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The IRS recognizes five distinct types of taxpayer: the Artist, the Collector, the Investor, the Business Investor, and the Dealer. IF, you are not the creator, the IRS will assume you are a Collector (thus imposing the highest capital gains tax and allowing the fewest deductions). In actuality, you may qualify for the more advantageous tax status of Investor, where more deductions are allowed, as well as the use of techniques such as like kind exchanges. Qualifying as an Investor is not as simple as a declaration, and requires a well-documented pattern of behavior by your client; but, a qualified expert can help your client position himself to obtain the most desirable tax status.
An artist’s work, during their life and later, may sell numerous times and be seen in galleries more than once. The sales value can vary from a small sum to millions of dollars such as with the work of Picasso, Van Gogh, etc. An artist may achieve notoriety during their life or may never achieve it; however, their works are of no less importanc. An artist may conduct their craft as their occupation, as a for-profit trade or business or as a not-for-profit activity. Income would be taxed as ordinary income, and generally, expenses would fall under IRC § 162. However, for the activity deemed not-for-profit under IRC § 183, expense deductibility is limited to gross income.
Beyond the Artist: Investor, Hobbyist, Business Collector and Dealer
Once the artwork leaves the hands of the artist, it generally goes to one of four categories of persons, each of which have different tax considerations. They are the investor, hobbyist, business collector and dealer. Which category a taxpayer falls into would depend on the facts and circumstances of that taxpayer’s case. The line between these categories of art owners, for tax purposes, is not always clear; therefore, there has been much litigation in the courts such as the distinction between investor and dealer or between an investor and a hobbyist.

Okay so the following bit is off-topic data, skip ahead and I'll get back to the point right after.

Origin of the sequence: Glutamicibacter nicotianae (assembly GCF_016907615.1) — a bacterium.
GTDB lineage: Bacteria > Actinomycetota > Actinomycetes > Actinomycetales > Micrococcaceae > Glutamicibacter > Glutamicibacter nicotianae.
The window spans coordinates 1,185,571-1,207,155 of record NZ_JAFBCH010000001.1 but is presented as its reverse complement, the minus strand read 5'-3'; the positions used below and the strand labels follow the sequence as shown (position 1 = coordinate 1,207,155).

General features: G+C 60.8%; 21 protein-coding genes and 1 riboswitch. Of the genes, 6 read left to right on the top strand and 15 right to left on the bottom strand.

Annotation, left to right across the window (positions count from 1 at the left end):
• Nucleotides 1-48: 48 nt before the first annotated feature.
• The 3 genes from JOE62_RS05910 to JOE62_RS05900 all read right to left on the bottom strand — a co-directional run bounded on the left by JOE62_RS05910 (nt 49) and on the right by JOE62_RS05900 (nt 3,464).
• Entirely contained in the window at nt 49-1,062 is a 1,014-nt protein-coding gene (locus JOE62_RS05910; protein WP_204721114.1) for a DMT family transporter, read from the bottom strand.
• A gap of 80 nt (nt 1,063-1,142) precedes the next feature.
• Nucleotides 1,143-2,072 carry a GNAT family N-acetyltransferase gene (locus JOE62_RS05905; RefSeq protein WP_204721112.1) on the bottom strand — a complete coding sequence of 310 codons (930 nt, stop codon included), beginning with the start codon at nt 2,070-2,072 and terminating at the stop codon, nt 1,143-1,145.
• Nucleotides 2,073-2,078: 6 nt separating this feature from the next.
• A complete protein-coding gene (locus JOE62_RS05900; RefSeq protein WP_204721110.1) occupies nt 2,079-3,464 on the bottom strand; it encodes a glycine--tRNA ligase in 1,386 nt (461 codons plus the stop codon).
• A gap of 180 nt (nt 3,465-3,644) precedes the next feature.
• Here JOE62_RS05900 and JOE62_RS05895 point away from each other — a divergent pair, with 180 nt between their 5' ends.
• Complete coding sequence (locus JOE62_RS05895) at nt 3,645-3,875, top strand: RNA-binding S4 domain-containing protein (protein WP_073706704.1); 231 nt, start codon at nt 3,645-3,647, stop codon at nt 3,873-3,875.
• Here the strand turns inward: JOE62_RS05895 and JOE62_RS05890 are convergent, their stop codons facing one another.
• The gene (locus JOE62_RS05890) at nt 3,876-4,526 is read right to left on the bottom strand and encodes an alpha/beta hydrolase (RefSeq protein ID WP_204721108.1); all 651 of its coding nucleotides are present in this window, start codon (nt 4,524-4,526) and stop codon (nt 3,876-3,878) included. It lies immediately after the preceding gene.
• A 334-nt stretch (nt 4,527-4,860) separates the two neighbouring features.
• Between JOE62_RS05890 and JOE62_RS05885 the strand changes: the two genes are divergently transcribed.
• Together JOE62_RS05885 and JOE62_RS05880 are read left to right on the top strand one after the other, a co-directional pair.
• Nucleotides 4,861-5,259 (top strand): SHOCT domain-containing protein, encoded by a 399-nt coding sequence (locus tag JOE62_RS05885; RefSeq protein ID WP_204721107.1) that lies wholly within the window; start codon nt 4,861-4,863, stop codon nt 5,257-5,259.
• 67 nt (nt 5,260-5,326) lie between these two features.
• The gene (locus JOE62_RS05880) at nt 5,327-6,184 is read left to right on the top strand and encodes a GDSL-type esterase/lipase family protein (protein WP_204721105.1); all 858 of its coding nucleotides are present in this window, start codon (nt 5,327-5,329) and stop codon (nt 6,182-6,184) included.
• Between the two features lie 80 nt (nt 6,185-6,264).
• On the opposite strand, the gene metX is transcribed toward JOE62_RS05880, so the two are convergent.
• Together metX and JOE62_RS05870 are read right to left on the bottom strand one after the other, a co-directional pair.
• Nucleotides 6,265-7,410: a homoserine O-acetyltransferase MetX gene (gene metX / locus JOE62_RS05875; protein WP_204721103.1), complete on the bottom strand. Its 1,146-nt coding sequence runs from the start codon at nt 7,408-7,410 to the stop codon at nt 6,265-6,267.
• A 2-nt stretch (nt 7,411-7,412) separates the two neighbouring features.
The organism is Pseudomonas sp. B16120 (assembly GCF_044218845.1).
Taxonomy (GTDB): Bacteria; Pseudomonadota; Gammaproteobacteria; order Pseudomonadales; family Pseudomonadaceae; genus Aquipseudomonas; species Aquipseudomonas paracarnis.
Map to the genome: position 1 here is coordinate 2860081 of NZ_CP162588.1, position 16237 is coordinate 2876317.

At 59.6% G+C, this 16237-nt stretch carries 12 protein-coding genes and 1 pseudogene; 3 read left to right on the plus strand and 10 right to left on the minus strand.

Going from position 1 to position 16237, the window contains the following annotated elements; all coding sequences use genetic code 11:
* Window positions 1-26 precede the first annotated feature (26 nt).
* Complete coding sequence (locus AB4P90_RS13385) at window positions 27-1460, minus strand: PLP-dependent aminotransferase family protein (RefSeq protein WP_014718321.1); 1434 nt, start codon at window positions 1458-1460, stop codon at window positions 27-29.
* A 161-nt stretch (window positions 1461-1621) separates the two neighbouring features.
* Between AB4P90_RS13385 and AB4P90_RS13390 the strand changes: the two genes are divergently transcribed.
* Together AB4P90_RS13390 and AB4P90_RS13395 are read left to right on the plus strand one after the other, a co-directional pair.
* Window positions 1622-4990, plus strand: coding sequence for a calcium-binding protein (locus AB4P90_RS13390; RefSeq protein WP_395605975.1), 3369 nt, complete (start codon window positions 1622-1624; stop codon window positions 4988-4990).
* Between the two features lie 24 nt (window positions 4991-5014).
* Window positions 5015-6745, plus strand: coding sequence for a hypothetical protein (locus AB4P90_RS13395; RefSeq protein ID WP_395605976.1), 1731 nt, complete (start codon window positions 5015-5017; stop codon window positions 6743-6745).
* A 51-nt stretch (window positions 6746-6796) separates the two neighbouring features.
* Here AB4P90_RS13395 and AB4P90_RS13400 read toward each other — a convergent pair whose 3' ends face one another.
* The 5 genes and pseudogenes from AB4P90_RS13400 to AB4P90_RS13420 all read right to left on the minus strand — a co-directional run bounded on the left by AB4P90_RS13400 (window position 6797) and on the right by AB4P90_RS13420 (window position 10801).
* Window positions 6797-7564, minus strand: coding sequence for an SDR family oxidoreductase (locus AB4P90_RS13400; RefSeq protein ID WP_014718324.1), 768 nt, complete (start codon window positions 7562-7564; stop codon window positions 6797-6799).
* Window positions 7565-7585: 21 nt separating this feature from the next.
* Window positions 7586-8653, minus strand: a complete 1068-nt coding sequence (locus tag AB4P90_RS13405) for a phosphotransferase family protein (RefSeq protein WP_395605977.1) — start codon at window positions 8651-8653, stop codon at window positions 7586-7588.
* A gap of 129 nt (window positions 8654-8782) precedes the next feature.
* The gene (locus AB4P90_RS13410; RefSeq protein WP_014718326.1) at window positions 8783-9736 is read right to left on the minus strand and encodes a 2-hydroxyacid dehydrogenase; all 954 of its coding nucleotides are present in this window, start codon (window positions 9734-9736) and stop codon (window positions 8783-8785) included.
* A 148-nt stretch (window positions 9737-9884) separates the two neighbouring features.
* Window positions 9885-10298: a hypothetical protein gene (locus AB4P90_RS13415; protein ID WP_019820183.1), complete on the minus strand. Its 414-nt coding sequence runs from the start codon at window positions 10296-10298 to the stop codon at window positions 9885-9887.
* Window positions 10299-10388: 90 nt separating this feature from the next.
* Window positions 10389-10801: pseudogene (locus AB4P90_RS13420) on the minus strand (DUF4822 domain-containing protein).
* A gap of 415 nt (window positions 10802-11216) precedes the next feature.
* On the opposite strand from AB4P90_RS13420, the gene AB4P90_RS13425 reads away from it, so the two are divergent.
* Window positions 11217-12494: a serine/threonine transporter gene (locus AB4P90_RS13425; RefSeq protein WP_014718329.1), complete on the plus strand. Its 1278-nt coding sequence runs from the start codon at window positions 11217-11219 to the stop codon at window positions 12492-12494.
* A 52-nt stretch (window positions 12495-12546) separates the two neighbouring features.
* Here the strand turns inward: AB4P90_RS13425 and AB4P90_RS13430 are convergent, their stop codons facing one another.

In addition, a taxpayer might hold art in different categories. For example, a dealer might hold specific pieces of art in their trade or business and other pieces of art as an individual investor. Various expenses and losses in each category may or may not be deductible and depends on facts and circumstances. Any private taxable collector should have a customized plan based on a piece-by-piece consideration of the determination of the category they fall into, on the purchase, holding or sale of an item. If, any expense or loss is deductible, and if needed, they should consult with their subject matter expert. Following is a brief introduction to the four categories.
An investor is a person who buys sells and collects art solely as an investment with the hope the asset will appreciate to enable sale at a profit. For an investor, generally the art investment when sold is taxable as a capital gain, unless it falls outside the definition of capital asset. IRC § 1221 defines capital asset to include all assets except:
(1) Stock in trade or property held by the taxpayer primarily for sale to customers in the ordinary course of his trade or business
(2) Property used in a taxpayer’s trade or business that is subject to the allowance for depreciation or